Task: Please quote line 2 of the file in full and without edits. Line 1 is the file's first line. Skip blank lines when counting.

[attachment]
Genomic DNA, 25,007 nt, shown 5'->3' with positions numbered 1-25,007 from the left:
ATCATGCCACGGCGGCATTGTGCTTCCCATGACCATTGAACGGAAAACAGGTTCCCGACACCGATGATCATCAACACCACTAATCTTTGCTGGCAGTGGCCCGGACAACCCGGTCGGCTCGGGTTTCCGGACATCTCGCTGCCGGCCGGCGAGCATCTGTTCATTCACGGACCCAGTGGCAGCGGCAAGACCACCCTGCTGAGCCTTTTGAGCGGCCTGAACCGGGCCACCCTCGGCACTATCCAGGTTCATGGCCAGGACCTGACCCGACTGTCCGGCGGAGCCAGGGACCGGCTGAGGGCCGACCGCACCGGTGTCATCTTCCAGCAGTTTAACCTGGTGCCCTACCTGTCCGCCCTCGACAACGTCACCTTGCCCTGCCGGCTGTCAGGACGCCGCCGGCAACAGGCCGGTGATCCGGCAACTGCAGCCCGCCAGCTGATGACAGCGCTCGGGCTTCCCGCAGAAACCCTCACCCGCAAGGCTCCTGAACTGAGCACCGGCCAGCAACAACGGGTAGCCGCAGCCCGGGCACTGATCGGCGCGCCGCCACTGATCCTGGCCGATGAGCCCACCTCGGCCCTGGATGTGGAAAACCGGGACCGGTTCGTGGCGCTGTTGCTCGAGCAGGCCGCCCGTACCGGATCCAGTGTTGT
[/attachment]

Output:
ATCATGCCACGGCGGCATTGTGCTTCCCATGACCATTGAACGGAAAACAGGTTCCCGACACCGATGATCATCAACACCACTAATCTTTGCTGGCAGTGGCCCGGACAACCCGGTCGGCTCGGGTTTCCGGACATCTCGCTGCCGGCCGGCGAGCATCTGTTCATTCACGGACCCAGTGGCAGCGGCAAGACCACCCTGCTGAGCCTTTTGAGCGGCCTGAACCGGGCCACCCTCGGCACTATCCAGGTTCATGGCCAGGACCTGACCCGACTGTCCGGCGGAGCCAGGGACCGGCTGAGGGCCGACCGCACCGGTGTCATCTTCCAGCAGTTTAACCTGGTGCCCTACCTGTCCGCCCTCGACAACGTCACCTTGCCCTGCCGGCTGTCAGGACGCCGCCGGCAACAGGCCGGTGATCCGGCAACTGCAGCCCGCCAGCTGATGACAGCGCTCGGGCTTCCCGCAGAAACCCTCACCCGCAAGGCTCCTGAACTGAGCACCGGCCAGCAACAACGGGTAGCCGCAGCCCGGGCACTGATCGGCGCGCCGCCACTGATCCTGGCCGATGAGCCCACCTCGGCCCTGGATGTGGAAAACCGGGACCGGTTCGTGGCGCTGTTGCTCGAGCAGGCCGCCCGTACCGGATCCAGTGTTGT